Friday, Sept 28
Our last day of the trip, we took a guided tour through Auschwitz Concentration Camp. It was a chilling experience. While in the middle of the city Auschwitz was portrayed as a sort of tourist trap (for instance, “Tour the salt mines and Auschwitz together and save 10 euro!”), the actual site had thankfully been preserved as a memorial.
We learned the difference between Auschwitz prisoners, the people forced to live and work under miserable conditions who rarely survived more than three months, and victims, who were sent straight to the gas chambers without being registered or anything, just stripped naked of hair, clothing, and belongings.
Many of the living quarters had been converted into museum-like buildings which you could tour through. Most contained information about Auschwitz and the Holocaust in general on the walls, and huge class cases filled with things the Nazis stole from their victims – everything from shoes to eyeglasses to prosthetic limbs to actual human hair they sold to textile factories. There was one filled with empty canisters of the poison gas used in mass exterminations.
The Nazis destroyed the two larger gas chambers at Auschwitz-Birkenau when they realized they had been found out in an attempt to hide the scale of the genocide they were committing, but the smaller one at the original Auschwitz camp was intact. We were allowed to walk through it, but you were not allowed to talk, as a sign of respect. It was chilling, standing in the same room where so many innocent lives had been taken, seeing the holes in the ceiling through which the officers dropped the poison gas canisters, then walking one room over to the furnaces where the bodies would be burned immediately and the ashes searched for anything of value, such as gold teeth. I don’t believe in ghosts or anything, but the experience was profoundly affecting.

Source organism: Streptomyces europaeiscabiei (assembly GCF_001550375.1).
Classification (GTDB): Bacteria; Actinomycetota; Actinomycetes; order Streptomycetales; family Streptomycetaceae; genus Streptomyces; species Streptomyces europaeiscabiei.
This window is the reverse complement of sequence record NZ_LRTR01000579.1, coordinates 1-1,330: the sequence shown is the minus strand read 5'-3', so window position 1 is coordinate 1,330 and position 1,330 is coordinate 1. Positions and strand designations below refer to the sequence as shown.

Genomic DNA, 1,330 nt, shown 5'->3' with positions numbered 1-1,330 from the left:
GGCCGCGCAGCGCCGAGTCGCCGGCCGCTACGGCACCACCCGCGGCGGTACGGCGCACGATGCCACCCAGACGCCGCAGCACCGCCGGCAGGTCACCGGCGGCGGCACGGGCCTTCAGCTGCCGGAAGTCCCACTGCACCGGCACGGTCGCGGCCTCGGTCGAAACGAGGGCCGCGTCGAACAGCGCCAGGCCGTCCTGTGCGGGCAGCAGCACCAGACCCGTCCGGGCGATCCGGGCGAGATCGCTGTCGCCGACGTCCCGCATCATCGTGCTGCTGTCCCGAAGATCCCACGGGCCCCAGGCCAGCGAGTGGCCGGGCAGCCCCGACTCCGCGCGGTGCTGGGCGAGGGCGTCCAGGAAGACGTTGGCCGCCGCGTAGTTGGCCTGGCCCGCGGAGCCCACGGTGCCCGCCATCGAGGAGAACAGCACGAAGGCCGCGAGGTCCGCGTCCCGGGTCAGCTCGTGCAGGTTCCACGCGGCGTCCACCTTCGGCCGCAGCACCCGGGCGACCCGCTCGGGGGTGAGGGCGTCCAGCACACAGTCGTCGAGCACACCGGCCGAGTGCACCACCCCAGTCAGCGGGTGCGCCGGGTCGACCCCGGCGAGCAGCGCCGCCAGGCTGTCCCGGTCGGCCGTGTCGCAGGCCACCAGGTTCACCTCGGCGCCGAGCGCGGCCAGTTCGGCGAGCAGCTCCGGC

Nothing could top that, so we packed up our things, got on the bus, and went back to the airport. Berlin feels like home…
6 thoughts on “European Capitals Tour: Vienna, Budapest and Krakow”
Totally creeping on your blog months later—but the square you visited in Budapest is known as “Heroes’ Square.” It looks better in the snow! 🙂
I’m really enjoying reading and seeing all the adventures
you are having. Enjoy and good job on your journals.
Thanks everyone! I am really having a blast and I will really try to update this more often in the future… I worked for a REALLY long time uploading and formatting all the pictures into this post, so I’m glad you’re taking the time to read it!
Amazing experience you are having and it sound like you are trying to go off the beaten path. Those will be the “best of times” you will remember someday. Not sure your parents will be as excited about your late night adventures through the brothel districts. I’m enjoying Europe through your eyes
That is some awesome “vacation” time lol You sound like you had a blast, and oh my god, hammocks! I would love if they did that here…But probably it’d have to be inside since it rains a bunch here 😛 It could be a summer event though 🙂 It’s good to here that you’re starting to feel right at home at Berlin, that’s always a good sign when the place you’re “visiting” for a long period of time is like a second home. All your pictures make me want to BE there! Ah well, hope you continue having an awesome-tastic time, keep the adventures coming!~
I loved my time in Budapest and Krakow. It was fun living vicariously thru your tour. You should check out the trumpeter story from the square in Krakow. It’s pretty significant to their history.
Reading about Auschwitz brought back the extreme sadness that I experienced when I was there. I don’t think that will ever go away.
Thanks for sharing.